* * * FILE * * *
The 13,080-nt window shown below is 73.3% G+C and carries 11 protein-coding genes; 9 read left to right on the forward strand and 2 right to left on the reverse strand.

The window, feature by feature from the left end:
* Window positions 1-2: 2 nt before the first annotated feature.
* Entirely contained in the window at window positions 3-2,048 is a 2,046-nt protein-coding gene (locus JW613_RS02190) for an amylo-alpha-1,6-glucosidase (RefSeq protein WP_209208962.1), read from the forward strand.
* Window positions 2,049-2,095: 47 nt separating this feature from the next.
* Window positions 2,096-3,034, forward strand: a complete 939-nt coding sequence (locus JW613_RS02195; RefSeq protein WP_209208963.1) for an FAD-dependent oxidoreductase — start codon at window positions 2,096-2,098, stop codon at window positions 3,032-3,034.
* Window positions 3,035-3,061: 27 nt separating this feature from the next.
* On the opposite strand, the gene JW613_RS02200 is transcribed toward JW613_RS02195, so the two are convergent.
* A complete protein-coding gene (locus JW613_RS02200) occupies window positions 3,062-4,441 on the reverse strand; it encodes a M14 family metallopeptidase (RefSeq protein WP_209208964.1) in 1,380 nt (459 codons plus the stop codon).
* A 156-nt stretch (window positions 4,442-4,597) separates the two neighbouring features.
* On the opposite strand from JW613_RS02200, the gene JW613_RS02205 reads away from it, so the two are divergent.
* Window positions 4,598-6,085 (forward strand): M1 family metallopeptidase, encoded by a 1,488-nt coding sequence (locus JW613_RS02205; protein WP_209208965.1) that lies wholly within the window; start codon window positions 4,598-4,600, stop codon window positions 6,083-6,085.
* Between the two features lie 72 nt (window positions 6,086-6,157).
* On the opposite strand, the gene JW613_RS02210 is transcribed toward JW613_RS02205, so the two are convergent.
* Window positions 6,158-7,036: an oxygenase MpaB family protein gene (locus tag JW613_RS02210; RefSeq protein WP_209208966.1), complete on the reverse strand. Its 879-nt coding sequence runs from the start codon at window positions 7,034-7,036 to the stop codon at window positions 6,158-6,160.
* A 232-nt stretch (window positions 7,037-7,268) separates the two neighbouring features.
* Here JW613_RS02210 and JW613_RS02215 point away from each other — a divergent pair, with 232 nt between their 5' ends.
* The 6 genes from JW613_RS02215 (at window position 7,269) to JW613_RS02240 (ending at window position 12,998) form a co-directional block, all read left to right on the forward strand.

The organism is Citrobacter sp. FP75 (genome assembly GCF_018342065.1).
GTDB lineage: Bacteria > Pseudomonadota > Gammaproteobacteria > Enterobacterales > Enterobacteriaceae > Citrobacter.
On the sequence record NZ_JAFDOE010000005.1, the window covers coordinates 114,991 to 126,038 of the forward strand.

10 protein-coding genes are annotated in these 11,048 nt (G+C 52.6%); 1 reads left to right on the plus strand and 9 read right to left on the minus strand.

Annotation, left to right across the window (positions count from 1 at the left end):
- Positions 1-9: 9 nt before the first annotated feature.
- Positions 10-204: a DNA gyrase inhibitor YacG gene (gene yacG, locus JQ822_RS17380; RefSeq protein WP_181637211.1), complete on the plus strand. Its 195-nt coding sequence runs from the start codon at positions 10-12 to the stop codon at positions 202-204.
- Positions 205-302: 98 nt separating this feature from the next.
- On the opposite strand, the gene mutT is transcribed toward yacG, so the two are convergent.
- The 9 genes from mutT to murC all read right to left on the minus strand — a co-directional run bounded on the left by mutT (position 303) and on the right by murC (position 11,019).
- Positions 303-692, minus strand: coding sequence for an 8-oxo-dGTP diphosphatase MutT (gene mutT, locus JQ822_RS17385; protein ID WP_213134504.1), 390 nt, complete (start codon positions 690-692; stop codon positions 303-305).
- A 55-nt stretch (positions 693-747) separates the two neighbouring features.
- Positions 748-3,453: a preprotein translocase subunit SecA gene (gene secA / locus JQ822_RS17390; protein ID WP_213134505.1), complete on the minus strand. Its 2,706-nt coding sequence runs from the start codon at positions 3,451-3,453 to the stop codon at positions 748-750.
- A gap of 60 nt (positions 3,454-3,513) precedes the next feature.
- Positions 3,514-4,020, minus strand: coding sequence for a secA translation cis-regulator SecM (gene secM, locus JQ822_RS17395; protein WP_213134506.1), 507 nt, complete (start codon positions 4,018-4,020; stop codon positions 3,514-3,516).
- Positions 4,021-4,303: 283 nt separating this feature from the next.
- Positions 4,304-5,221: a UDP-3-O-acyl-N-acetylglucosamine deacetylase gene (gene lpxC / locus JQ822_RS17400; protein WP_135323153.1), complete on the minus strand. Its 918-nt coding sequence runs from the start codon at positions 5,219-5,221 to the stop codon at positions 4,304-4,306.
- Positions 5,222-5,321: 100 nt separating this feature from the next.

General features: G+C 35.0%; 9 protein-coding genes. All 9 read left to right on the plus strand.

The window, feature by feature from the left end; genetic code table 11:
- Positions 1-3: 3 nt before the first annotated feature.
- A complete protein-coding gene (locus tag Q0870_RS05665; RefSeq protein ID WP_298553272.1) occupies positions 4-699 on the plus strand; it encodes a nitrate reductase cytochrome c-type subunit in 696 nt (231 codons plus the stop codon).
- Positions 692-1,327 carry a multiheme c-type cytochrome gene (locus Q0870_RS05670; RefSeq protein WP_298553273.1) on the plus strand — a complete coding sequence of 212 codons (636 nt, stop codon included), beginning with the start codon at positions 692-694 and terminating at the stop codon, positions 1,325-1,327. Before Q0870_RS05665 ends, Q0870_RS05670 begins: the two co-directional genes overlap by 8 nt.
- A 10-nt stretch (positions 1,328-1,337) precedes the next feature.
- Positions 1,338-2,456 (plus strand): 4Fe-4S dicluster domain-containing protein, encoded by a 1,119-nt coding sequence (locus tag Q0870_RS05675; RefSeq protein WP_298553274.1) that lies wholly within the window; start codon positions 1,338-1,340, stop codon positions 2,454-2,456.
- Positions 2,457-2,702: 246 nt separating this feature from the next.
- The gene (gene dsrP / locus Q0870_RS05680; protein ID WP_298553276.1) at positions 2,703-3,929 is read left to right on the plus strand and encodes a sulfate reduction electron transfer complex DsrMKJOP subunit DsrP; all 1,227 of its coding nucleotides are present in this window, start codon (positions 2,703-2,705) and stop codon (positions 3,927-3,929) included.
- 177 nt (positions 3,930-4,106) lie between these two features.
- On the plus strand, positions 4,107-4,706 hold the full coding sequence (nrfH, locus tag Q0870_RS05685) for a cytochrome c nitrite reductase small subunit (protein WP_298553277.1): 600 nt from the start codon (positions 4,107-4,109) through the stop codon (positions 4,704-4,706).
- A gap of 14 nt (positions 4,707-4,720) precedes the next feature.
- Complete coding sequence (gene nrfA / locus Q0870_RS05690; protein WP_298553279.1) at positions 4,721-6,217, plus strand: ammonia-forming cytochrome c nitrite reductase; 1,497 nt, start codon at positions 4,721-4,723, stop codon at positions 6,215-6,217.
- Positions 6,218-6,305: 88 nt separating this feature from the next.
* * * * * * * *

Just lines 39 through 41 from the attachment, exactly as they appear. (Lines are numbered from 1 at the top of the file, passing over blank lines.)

- Positions 1-3: 3 nt before the first annotated feature.
- A complete protein-coding gene (locus tag Q0870_RS05665; RefSeq protein ID WP_298553272.1) occupies positions 4-699 on the plus strand; it encodes a nitrate reductase cytochrome c-type subunit in 696 nt (231 codons plus the stop codon).
- Positions 692-1,327 carry a multiheme c-type cytochrome gene (locus Q0870_RS05670; RefSeq protein WP_298553273.1) on the plus strand — a complete coding sequence of 212 codons (636 nt, stop codon included), beginning with the start codon at positions 692-694 and terminating at the stop codon, positions 1,325-1,327. Before Q0870_RS05665 ends, Q0870_RS05670 begins: the two co-directional genes overlap by 8 nt.